• The first one would give the owner all permissions, the group no permissions, and other no permissions.
  • The second one would give the owner all permissions, the group all permissions, and other only read permissions.
  • The third one would give the owner all permissions, the group read and execute permissions, and other read and execute permissions.

Changing Permissions with UGO

The numeric method of changing permissions is the most used, but we can still use the symbolic method, UGO.

  • - Removes a permission.
  • + Adds a permission.
  • = Sets a permission.

Let's remove the write permission from the user that owns sample.txt

chmod u-w sample.txt

We can change multiple permissions at once

chmod u-rw sample.txt
chmod u+rwx,o+rwx sample.txt

Default permissions (umask)

Linux automatically assigns all files and directories default permissions. 666 for files and 777 for directories. By default you won't be able to execute a file immediately after downloading it.

You can change the default permissions with the umask (user file-creation mask) method. This method represents the permissions you want to remove from the base permissions on a file or directory.

The umask is a three-digit octal number corresponding to the three permissions digits. In most Debian systems, the umask is set to 022. It is subtracted from the permissions number to give the new permissions status.  

New Files New Directories Permissions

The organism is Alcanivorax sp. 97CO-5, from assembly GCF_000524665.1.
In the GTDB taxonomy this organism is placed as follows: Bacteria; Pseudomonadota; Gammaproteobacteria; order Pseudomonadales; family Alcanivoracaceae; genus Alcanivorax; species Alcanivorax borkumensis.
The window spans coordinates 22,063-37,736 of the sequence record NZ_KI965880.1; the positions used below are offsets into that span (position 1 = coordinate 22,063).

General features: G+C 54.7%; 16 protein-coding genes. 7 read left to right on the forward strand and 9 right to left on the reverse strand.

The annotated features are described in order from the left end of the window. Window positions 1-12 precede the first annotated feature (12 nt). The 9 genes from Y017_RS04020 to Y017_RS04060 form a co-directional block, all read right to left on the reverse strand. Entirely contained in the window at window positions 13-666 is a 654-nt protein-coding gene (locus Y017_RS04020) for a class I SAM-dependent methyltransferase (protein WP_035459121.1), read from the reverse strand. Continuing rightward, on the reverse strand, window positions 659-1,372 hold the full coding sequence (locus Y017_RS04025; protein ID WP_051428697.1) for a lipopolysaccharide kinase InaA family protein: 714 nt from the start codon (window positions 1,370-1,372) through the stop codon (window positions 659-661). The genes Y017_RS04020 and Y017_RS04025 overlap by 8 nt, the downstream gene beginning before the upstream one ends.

666 777 Linux base permissions
-022 -022 umask
644 755 Resulting permissions

Each user can set a personal default umask value for the files and directories in their personal .profile file.

To view the current value of your umask


Special Permissions

set user ID (SUID)
set group ID (SGUID)
sticky bit


The SUID bit says any user can execute the file with the permissions of the owner but those permissions don't extend beyond the use of that file. To change this bit, you change the first value after chmod to a 4, typically you only use 3 digits, because the first one is implied as a 0. If you see an s in place of an x in the owner permissions of a file, that means the SUID bit is set.

chmod 4644 sample.txt

SGID (Set Group ID up on execution)

SGID assigns group ownership to files. Useful for shared group directories. You can apply SGID to directories and files.

With an SGID bit set on a file, someone without execute permissions can execute a file if the owner belongs to the group that has permissions to execute that file.

With an SGID bit set on a directory, ownership of new files created in that directory goes to the directories creator's group, rather that the file creator's group.

The SGID bit is represented  as a 2 before the regular permissions. If you see an s in place of an x in the group permissions of a file or directory, that means the SGID bit is set.

chmod 2644 sample.txt

Sticky Bit

This permission has a t in place of an x in the other's column. When you set the sticky bit on a directory, people can only delete files that belong to them within that directory. They can’t delete files that belong to someone else, no matter which combination of file permissions are set on the files. You can only apply the sticky bit to directories. If you see an t in place of an x in the other's permissions of a directory, that means the sticky bit is set.

chmod 1777 sample.txt

The sticky bit is ignored by modern Linux systems, but you should be familiar with the term at least.